This foreword to the Michigan Law Review’s 2013 Survey of Books Related to the Law considers the history of the American legal treatise in light of the well-known criticisms of legal scholarship published by Judge Harry Edwards in 1992. As part of his critique, Edwards characterized the legal treatise as “[t]he paradigm of ‘practical’ legal scholarship.” In his words, treatises “create an interpretive framework; categorize the mass of legal authorities in terms of this framework; interpret closely the various authoritative texts within each category; and thereby demonstrate for judges or practitioners what ‘the law’ requires.” Part I examines the origins of the legal treatise and its early importance to the U.S. lawyers; Part II the impact that the massive growth in published case law had on the treatise during the latter part of the nineteenth century; and Part III the implications for the treatise of shifts from print to electronic formats in the twentieth century. The Foreword concludes by speculating briefly on the continuing need for the treatise in light of Edwards’s concerns and its place in the digital legal information environment.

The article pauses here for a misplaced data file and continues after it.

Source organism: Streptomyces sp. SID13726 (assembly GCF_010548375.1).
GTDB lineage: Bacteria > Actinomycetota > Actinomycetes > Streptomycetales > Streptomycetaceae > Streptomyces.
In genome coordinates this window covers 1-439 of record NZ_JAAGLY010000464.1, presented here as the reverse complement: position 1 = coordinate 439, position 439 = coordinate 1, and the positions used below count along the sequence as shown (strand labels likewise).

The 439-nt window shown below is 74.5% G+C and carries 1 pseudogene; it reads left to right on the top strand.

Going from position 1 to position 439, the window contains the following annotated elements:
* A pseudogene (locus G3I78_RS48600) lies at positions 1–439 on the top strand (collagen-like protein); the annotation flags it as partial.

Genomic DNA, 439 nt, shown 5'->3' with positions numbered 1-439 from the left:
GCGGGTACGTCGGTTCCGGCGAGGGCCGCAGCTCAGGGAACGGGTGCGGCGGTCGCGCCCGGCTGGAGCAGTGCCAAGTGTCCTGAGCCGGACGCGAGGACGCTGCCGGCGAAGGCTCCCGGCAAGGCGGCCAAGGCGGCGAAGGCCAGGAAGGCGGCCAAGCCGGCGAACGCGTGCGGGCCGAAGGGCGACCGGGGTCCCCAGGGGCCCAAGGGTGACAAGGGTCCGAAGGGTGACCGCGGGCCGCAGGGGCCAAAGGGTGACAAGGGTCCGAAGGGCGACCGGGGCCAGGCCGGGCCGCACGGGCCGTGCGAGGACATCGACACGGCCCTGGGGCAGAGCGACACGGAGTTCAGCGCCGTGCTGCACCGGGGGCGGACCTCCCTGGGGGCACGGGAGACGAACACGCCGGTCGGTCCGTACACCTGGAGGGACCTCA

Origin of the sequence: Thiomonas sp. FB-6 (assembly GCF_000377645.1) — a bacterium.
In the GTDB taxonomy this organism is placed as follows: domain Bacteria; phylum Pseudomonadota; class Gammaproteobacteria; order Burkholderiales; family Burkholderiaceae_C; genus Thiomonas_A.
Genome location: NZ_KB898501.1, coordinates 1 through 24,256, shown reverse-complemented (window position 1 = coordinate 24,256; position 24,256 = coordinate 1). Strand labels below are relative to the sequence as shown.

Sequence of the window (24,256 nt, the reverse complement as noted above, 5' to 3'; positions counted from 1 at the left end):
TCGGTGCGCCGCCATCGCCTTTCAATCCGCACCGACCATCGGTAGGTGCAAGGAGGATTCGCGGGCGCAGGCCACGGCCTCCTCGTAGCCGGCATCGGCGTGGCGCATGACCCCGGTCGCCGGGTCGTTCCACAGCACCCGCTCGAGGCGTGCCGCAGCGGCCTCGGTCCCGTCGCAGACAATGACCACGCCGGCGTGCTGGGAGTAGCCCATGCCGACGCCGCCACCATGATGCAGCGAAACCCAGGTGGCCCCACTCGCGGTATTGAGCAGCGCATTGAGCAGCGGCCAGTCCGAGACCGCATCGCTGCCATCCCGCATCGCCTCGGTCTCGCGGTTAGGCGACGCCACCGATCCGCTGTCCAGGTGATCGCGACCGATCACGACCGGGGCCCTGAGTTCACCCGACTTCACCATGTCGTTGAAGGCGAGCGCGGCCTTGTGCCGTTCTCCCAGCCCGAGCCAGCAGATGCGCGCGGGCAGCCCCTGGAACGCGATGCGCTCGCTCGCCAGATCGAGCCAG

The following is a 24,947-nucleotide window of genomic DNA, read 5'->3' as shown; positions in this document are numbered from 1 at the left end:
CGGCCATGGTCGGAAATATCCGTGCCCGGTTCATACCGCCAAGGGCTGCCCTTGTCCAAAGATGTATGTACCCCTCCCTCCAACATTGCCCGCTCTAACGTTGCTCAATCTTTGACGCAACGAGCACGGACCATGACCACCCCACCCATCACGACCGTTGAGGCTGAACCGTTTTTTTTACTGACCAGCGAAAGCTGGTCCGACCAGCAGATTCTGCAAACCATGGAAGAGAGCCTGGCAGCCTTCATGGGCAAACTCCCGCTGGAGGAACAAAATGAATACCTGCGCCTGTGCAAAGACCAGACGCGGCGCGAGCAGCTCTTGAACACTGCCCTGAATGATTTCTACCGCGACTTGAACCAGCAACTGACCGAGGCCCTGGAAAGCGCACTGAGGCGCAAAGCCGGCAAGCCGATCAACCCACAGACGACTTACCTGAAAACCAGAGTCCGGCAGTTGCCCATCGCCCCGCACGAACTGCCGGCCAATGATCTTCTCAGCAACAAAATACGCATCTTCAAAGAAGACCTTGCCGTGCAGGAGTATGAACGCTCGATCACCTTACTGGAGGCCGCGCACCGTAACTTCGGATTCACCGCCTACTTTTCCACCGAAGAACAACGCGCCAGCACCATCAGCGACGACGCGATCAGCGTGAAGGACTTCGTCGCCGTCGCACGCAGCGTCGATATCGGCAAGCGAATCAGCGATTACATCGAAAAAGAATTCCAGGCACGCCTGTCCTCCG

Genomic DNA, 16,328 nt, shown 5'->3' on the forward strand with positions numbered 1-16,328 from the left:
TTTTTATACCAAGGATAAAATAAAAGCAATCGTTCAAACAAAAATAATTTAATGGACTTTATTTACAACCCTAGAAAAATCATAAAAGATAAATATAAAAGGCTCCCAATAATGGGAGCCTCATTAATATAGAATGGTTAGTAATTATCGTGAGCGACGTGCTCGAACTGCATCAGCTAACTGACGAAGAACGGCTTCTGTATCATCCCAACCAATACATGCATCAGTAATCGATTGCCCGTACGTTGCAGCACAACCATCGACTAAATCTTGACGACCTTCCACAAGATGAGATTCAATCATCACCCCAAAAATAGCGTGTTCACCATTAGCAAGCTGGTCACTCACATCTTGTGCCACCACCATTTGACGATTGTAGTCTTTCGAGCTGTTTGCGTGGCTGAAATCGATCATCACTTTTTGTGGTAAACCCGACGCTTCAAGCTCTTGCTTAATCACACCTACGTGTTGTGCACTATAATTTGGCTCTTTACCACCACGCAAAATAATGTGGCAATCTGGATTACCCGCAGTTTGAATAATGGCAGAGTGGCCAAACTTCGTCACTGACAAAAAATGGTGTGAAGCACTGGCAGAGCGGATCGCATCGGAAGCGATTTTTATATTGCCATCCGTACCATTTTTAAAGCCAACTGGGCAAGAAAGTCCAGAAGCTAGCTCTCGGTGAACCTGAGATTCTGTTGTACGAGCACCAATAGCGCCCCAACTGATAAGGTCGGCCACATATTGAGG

Richard A. Danner, Oh, the Treatise!, 111 Michigan Law Review 821-834 (2013)
Library of Congress Subject Headings
Legal literature, Judge-made law